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Brazilian Oral Research

Print version ISSN 1806-8324

Braz. oral res. vol.26 no.spe1 São Paulo  2012

http://dx.doi.org/10.1590/S1806-83242012000700014 

ORIGINAL ARTICLES
ORAL HEALTH

 

Constructing public oral health policies in Brazil: issues for reflection*

 

 

Catharina Leite Matos Soares

Instituto de Saúde Coletiva, Univ Federal da Bahia - UFBA, Salvador, BA, Brazil

Corresponding author

 

 


ABSTRACT

This paper addresses the construction of public oral health policies in Brazil by reviewing the available literature. It includes a discussion of the social responses given by the Brazilian State to oral health policies and the relationship of these responses with the ideological oral health movements that have developed globally, and that have specifically influenced oral health policies in Brazil. The influence of these movements has affected a series of hegemonic practices originating from both Market Dentistry and Preventive and Social Dentistry in Brazil. Among the state activities that have been set into motion, the following stand out: the drafting of a law to regulate the fluoridation of the public water supply, and the fluoridation of commercial toothpaste in Brazil; epidemiological surveys to analyze the status of the Brazilian population's oral health; the inclusion of oral health in the Family Health Strategy (Estratégia de Saúde da Família - ESF); the drawing up of the National Oral Health Policy, Smiling Brazil (Brasil Sorridente). From the literature consulted, the progressive expansion of state intervention in oral health policies is observed. However, there remains a preponderance of hegemonic "dental" practices reproduced in the Unified Public Health Service (Sistema Único de Saúde - SUS) and the Family Health Strategy.

Descriptors: Oral Health; Health Policy; Dental Care.


 

 

Introduction

The literature contains different approaches to studying health policies. These involve an understanding of how a body such as the State responds to the health problems and needs of a population at different historical times, responses that are not necessarily of action, but may also be of omission, and illustrate the degree of commitment to specific social issues in the country. These approaches may also be understood as a set of intentions, principles and guidelines for a health issue that shapes the action plans and policies appearing in official documents. Moreover, they involve the distribution, relationships, struggles, nature and structure of power within the health sector.1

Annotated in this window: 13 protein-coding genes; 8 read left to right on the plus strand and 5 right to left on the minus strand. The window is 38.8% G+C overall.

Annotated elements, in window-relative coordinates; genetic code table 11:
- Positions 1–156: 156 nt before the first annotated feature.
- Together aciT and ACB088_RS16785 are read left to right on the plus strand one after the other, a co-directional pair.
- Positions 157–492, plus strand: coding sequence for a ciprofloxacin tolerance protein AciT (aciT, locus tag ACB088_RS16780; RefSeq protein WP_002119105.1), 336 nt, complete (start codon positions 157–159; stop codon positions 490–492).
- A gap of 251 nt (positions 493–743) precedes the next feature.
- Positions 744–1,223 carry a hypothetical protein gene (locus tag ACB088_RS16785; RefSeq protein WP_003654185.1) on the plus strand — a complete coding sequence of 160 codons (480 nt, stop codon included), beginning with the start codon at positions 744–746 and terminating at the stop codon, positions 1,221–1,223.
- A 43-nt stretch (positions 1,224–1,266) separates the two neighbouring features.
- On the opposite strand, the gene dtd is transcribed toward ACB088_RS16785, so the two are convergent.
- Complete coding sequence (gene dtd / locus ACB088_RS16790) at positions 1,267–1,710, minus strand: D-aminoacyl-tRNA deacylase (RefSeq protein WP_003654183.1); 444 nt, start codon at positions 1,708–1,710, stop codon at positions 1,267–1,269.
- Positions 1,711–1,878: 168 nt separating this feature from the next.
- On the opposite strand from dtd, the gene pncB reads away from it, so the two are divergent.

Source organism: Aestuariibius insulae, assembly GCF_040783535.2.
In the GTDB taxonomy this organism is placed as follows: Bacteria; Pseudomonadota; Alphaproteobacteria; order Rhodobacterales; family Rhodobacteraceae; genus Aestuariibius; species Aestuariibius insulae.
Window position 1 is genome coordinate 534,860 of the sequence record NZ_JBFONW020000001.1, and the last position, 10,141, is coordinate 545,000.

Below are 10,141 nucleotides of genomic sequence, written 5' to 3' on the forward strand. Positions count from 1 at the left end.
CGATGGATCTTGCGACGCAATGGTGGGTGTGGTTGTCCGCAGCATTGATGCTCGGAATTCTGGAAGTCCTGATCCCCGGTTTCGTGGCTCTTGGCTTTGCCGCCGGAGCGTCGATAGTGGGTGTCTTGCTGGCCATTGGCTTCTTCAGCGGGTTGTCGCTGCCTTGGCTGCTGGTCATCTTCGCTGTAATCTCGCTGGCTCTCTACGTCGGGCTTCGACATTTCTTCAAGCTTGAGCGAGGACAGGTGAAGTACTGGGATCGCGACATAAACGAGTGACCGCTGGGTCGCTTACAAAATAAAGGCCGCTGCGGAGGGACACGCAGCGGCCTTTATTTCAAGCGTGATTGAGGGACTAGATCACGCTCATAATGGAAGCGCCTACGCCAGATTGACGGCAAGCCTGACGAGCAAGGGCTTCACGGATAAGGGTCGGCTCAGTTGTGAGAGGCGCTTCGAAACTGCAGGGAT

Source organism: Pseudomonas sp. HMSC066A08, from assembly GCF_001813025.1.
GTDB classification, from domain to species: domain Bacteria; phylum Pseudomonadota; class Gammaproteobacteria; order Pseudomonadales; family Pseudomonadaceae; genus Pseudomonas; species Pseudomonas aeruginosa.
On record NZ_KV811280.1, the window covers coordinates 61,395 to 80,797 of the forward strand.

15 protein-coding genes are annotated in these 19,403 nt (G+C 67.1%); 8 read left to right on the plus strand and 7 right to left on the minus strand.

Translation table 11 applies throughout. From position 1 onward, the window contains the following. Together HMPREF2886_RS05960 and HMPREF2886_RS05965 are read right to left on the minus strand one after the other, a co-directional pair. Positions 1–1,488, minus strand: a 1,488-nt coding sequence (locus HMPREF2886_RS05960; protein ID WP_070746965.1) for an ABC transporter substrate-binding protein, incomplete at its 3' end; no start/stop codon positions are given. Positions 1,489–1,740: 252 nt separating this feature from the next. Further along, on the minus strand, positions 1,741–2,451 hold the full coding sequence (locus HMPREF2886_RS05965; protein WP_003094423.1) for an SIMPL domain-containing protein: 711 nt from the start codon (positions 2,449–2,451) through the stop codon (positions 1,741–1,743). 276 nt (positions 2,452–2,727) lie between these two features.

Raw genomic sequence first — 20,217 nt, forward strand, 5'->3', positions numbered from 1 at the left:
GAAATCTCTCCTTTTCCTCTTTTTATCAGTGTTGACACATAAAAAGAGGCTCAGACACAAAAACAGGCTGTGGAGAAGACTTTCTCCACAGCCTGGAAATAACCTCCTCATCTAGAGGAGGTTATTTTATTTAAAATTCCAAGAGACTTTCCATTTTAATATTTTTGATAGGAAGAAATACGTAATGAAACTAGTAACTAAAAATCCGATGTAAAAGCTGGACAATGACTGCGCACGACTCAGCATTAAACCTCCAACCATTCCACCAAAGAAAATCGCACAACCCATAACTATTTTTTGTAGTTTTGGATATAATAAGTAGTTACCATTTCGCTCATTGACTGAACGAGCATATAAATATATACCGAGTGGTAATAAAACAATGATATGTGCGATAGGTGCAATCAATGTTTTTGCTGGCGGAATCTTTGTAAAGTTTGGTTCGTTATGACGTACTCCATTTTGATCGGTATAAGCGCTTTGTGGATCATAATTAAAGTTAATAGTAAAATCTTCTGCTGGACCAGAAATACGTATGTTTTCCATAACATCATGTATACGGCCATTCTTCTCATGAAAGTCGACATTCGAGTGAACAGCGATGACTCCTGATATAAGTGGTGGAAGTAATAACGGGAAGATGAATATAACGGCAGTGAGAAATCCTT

Viana's2 study in the field of dentistry was pioneering, in that it addressed oral health policies in Brazil from the perspective of state responses.

Other approaches deal with the policy cycle, which covers the phases in which a public policy is shaped, from the inclusion of an issue on an agenda, through the drawing up and implementation processes, to ultimate policy evaluation.3,4

A significant increase in scientific production regarding public oral health policies occurred simultaneously with the development of the Brazilian Health Reform (Reforma Sanitária Brasileira - RSB), the establishment of the Unified Public Health Service (Sistema Único de Saúde - SUS), and the incorporation of oral health into this system. This can be evidenced by consulting the available databases, considering that approximately 1,000 titles were found in the databases we consulted. These studies address issues from decentralization to the incorporation of oral health into SUS,5 with a striking number of studies dealing with the incorporation of oral health into the Family Health Strategy (Estratégia de Saúde da Família - ESF).6-11

This phenomenon is not without reason, insofar as the incorporation of the Oral Health Team (Equipe de Saúde Bucal - ESB) into the Family Health Strategy aimed at reorganizing dental care through primary health care—that occupies a privileged place at the local level—supported by financial incentives available for this purpose,12 and strengthened by the drawing up of a specific policy in 2004 known as Smiling Brazil (Brasil Sorridente),13 which itself has been the target of studies at the local level.14

It is worth emphasizing that these policies are the product of an historical construction, and that the State and Brazilian society are structural components of this construction. This explains why these policies were established in one particular way and not another. In this sense, it is worthwhile to include some reflections that were made in a study on the Brazilian Health Reform regarding the State and Society in Brazil. The author reports that policies were drawn up and implemented by an authoritarian, bureaucratic and patrimonialist State, and a society witnessing a passive revolution, in which solutions generally came "from above," without the participation of the Brazilian people. However, like all dialectic processes, this one was textured by contradictions and specific historical moments, which gave rise to more progressive movements, like SUS, in which organized civil society played a central role.15